Today’s keynote delivered by SAP co-founder, Hasso Plattner, was quite interesting and for me, informative. Hasso is, by all dimensions, the original technical icon of SAP. He serves in multiple roles as technical emeritus, Supervisory Board Chairman, advisor and professor. Readers who have seen Hasso present at previous conferences can conclude that he has a unique style, can sometimes extend a subject with vast amounts of detail, and is never, ever scripted. For me, Hasso brings a collection of grounding points between the historic legacy of the company, the technology foundation, and the future path for SAP.
Rather than talk around the announced delay in the planned release of SAP Business by Design, Hasso embraced the subject. Rather than talk around ERP upgrades as nasty and costly disruption for customers, he acknowledged that this was no longer acceptable. He clarified that he was “selling the idea, not the solution” for this audience. The talk outlined the original design principles for SAP Business by Design in leading-edge transactional, analytical, and virtual search capabilities. He admitted that the original design principles called for limited functionality in order to enhance the hosted by SAP infrastructure footprint, and in retrospect, customers really wanted more functionality in this application suite. Many a software demo assistant has been white knuckled attempting to follow a script in a Hasso talk, but Ian Kimball did a fantastic job of providing humor, interplay, and cool technology overviews to today’s supporting demos of planned search, mash-up services, and on-demand analytical analysis features that can come from this new suite. Hasso stressed the critical role that “in-memory database technology” will contribute to the performance of the suite, and made a bold statement that yesterday’s on-stage demo by Business Objects of retrieving one billion lines of code in mere seconds was one of the most impressive software demos in the company’s history. I also had a similar reaction- see yesterday’s Part 1 post.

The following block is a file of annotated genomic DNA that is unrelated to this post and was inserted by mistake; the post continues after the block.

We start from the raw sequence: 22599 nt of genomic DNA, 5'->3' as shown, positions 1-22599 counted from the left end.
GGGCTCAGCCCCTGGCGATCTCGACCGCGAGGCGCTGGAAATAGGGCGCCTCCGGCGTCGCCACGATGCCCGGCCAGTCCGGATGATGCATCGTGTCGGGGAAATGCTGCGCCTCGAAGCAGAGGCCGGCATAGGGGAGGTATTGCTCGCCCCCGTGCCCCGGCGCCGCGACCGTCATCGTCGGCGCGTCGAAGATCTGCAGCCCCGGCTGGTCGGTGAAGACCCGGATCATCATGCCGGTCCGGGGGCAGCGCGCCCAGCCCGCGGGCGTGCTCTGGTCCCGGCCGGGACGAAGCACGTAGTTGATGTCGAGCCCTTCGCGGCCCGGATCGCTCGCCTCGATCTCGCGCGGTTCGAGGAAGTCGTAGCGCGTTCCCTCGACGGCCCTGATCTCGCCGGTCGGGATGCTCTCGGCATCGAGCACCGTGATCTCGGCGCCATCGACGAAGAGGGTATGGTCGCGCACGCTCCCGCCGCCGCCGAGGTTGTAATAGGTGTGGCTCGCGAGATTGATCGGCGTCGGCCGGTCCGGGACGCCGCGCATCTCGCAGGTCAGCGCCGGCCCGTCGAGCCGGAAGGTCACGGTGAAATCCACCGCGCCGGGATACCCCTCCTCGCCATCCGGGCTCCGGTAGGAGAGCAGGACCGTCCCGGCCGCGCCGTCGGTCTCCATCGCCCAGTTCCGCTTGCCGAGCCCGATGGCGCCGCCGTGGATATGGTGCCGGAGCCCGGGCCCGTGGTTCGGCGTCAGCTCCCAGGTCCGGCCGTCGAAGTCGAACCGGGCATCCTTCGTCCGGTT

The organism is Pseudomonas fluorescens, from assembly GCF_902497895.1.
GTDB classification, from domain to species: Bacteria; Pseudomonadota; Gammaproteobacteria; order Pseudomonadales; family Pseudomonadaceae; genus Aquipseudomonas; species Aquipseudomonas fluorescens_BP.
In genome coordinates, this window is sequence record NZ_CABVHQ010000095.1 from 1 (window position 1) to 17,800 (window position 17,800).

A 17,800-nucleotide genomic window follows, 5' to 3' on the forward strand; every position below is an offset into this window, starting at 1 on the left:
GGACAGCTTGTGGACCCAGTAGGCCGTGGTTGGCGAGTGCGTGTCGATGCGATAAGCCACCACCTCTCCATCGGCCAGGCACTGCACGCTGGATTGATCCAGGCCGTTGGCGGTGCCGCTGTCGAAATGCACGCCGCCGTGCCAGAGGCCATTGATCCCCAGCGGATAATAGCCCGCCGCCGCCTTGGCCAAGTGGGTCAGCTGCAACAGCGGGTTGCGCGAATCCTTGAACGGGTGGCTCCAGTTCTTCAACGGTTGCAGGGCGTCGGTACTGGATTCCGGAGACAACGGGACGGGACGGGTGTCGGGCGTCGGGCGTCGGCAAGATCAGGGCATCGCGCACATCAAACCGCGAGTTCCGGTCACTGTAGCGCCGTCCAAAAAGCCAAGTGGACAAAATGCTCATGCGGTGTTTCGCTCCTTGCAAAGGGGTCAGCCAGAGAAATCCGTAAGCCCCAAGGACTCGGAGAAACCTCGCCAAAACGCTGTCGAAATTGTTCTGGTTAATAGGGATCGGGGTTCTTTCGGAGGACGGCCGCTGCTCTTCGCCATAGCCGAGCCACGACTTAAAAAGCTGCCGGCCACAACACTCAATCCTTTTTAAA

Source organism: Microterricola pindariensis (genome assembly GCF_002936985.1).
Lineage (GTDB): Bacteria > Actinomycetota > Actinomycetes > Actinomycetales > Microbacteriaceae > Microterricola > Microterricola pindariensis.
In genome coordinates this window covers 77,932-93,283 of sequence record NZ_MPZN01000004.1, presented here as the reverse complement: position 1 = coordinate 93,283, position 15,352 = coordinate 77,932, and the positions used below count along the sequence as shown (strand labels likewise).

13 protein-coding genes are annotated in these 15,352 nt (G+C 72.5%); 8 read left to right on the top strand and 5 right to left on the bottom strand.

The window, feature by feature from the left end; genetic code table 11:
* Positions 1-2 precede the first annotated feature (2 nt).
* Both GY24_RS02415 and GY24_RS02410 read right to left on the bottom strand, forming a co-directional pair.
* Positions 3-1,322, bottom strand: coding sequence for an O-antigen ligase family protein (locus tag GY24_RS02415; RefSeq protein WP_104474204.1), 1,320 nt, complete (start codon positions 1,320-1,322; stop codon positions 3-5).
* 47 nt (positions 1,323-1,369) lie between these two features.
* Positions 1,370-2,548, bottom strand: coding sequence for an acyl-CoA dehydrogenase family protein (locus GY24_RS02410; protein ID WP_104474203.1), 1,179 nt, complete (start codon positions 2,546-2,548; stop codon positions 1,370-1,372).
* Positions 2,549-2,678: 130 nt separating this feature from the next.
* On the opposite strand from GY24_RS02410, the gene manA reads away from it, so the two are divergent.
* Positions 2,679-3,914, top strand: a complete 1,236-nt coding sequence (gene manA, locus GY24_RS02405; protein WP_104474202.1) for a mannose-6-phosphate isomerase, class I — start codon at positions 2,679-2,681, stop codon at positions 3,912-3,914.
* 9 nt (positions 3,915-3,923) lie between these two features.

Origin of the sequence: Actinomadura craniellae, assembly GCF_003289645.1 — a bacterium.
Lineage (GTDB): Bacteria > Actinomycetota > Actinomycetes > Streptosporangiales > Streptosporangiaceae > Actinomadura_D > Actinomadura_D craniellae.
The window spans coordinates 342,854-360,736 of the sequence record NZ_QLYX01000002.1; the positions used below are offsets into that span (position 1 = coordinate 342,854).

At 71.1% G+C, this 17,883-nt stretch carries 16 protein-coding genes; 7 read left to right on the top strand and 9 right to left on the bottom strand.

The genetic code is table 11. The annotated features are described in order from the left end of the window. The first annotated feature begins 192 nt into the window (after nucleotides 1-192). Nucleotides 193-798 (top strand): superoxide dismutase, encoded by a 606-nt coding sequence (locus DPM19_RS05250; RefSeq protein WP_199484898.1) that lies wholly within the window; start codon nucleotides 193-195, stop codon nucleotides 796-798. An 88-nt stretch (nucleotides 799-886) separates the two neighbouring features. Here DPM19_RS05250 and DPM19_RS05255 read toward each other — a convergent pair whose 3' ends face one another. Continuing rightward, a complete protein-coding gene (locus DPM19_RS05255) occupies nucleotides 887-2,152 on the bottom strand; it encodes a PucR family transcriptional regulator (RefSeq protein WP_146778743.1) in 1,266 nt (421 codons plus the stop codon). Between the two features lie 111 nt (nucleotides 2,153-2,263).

Today’s keynote outlined a bold and exciting objective for SAP Business by Design, but the real proof will be in more timely execution and delivery, especially in light of SAP’s competitors march in this same direction. Hasso concluded that SAP has the business advantage in-hand, and made the analogy that the company’s in-memory technology will have the same industry impact as the Apple iPod has had in consumer electronics. We all will obviously have to wait to observe the results.